Paingala Upanishad of Shukla-Yajurveda

by K. Narayanasvami Aiyar | 1914 | 4,019 words

This is the English translation of the Paingala Upanishad (belonging to the Shukla Yajurveda): a minor Sanskrit treatise selected amongst a collection 108 extant upanishads, dating to at least the 1st millennium BC. The Paingala-upanishad presents itself in the form of a dialog between Yajnavalkya and his student Paingala. It discusses Hindu cosmo...

Chapter III (third adhyāya)

Then Paiṅgala asked Yājñavalkya to offer an exposition on the mahāvākyas (sacred sentences of the Vedas). To which Yājñavalkya replied: "One should scrutinise (the sacred sentences), Tattvamasi (That art thou), Tvamtadasi (Thou art That), Twambrahmasi (Thou art Brahman) and Ahambrahmāsmi (I am Brahman). The word 'Tat' denotes the cause of the universe that is variegated beyond perception, has the characteristics of omniscience, has Māyā as His vehicle and has the attributes of Saccidānanda. It is He that is the basis of the notion 'I' which has the differentiated knowledge produced by antaḥkaraṇa; and it is He that is denoted by the word 'Twam' (Thou). That is the undifferentiated Brahman which remains as the aim (or meaning) of the words Tat and Tvam after freeing itself from Māyā and Avidyā which are respectively the vehicles of Paramātmā and Jīvātmā. The inquiry into the real significance of the sentences Tattvamasi and Ahambrahmāsmi forms (what is called) śravaṇa (hearing—the first stage of inquiry). To inquire in solitude into the significance of śravaṇa is manana. The concentration of the mind with one-pointedness upon that which should be sought after by śravaṇa and manana is nididhyāsana. Samādhi is that state in which citta having given up (the conception of the difference of) the meditator and the meditation, becomes of the form of the meditated like a lamp in a place without wind. Then arise the modifications pertaining to Ātmā. Such (modifications) cannot be known; but they can only be inferred through memory (of the samādhi state). The myriads of karmas committed in this beginningless cycle of rebirths are annihilated only through them. Through proficiency in practice, the current of nectar[1] always rains down in diverse ways. Therefore those who know Yoga call this samādhi, dharma-megha (cloud). Through these (modifications of Ātmā), the collection of affinities is absorbed without any remainder whatever. When the accumulated good and bad karmas are wholly destroyed, these sentences (Tattvamasi and Ahambrahmāsmi), like the myrobalan in the palm of the hand, bring him face to face with the ultimate Reality, though It was before invisible. Then he becomes a Jīvanmukta.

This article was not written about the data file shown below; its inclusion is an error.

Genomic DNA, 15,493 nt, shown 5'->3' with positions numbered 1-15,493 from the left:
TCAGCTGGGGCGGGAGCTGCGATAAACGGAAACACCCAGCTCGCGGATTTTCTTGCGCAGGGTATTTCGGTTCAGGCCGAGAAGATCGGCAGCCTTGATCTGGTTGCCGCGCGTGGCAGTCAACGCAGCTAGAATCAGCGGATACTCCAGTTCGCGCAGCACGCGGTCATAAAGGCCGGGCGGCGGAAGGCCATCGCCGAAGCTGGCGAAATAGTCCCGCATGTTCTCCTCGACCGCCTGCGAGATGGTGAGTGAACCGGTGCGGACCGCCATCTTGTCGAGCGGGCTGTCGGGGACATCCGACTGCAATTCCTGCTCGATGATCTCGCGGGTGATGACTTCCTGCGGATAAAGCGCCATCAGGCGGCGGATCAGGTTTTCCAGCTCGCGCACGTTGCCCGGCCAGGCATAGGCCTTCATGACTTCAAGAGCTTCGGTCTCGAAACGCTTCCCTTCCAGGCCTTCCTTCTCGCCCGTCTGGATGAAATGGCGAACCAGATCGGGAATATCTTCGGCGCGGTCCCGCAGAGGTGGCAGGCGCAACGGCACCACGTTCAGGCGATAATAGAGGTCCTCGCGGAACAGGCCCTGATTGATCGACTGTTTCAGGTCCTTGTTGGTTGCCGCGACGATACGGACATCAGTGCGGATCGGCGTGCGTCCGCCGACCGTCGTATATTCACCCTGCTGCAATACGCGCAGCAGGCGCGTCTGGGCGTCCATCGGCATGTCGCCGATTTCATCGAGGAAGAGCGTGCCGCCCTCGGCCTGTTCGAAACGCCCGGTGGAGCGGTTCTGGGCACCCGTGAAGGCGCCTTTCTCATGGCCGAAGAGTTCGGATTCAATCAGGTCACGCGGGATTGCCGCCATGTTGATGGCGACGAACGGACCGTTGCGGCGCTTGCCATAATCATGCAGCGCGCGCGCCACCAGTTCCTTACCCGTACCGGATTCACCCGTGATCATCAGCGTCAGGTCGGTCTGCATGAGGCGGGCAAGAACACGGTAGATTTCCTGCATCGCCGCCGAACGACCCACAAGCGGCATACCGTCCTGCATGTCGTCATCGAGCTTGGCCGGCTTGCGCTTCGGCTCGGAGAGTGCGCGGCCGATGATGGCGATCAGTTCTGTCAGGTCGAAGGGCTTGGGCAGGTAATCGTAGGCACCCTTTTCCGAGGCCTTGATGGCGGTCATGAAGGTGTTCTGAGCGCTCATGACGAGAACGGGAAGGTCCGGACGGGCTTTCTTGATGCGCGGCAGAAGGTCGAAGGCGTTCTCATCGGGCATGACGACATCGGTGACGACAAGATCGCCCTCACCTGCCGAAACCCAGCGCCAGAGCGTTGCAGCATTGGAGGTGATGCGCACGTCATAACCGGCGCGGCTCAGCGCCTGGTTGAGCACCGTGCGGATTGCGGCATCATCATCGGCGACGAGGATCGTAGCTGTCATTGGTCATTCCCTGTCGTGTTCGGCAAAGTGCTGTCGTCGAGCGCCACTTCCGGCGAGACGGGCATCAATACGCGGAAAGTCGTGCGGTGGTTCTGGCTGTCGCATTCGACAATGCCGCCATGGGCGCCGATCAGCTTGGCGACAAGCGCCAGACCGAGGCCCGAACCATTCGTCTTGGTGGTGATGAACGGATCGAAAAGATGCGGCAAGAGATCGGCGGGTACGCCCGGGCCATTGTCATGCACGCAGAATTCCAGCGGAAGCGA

"Īśvara wished to produce non-quintuplication (or involution) in the fivefold differentiated elements. Having drawn into their cause Brahma's egg and its effects of worlds, and mixed together the subtle organs of sense and action and the four internal organs and dissolved all things composed of the elements into their cause, the five elements, He then caused pṛthivī to merge into water, water into agni, agni into vāyu, and vāyu into ākāś, ākāś into ahaṅkāra, akaṅkāra into mahat, mahat into avyakta, and avyakta into Puruṣa in regular order. Virat, Hiraṇyagarbha and Īśvara being freed from the vehicle of Māyā, are absorbed into Paramātmā. This gross body composed of the five differentiated elements and obtained through accumulated karma, is merged into its subtle state of non-quintuplicated elements, through the extinction of (bad) karma and increase of good karma, then attains its kāraṇa (causal) state and (finally) is absorbed into its cause, (viz.,) Kūtastha-Pratyagātma. Viśva and Taijasa and Prājña, their upādhi (of avidyā) having become extinct, are absorbed in Pratyagātmā. This sphere (of universe) being burnt up by the fire of jñāna is absorbed along with its cause into Paramātmā. Therefore a Brāhmaṇa should be careful and always meditate upon the identity of Tat and Tvam. Then Ātmā shines, like the sun freed from the (obscuration of the) clouds. One should meditate upon Ātmā in the midst (of the body) like a lamp within a jar.

"Ātmā, the Kūtastha, should be meditated upon as being of the size of a thumb, as being of the nature of the jyotis (light) without smoke, as being within, illuminating all and as being indestructible. That Muni (sage) who meditates (upon Ātmā always) until sleep or death comes upon him passes into the state of (Jīvanmukti) emancipation like the immovable state of the wind. Then there remains that One (Brahman) without sound, touch, free from destruction, without taste or odour, which is eternal, which is without beginning or end, which is beyond, the Tattva of Mahat, and which is permanent and without stain or disease."

Footnotes and references:

[1]:

It is said that in samāḍhi astral nectar flows from the head down which the Yogins are said to drink and which gives them infinite bliss.

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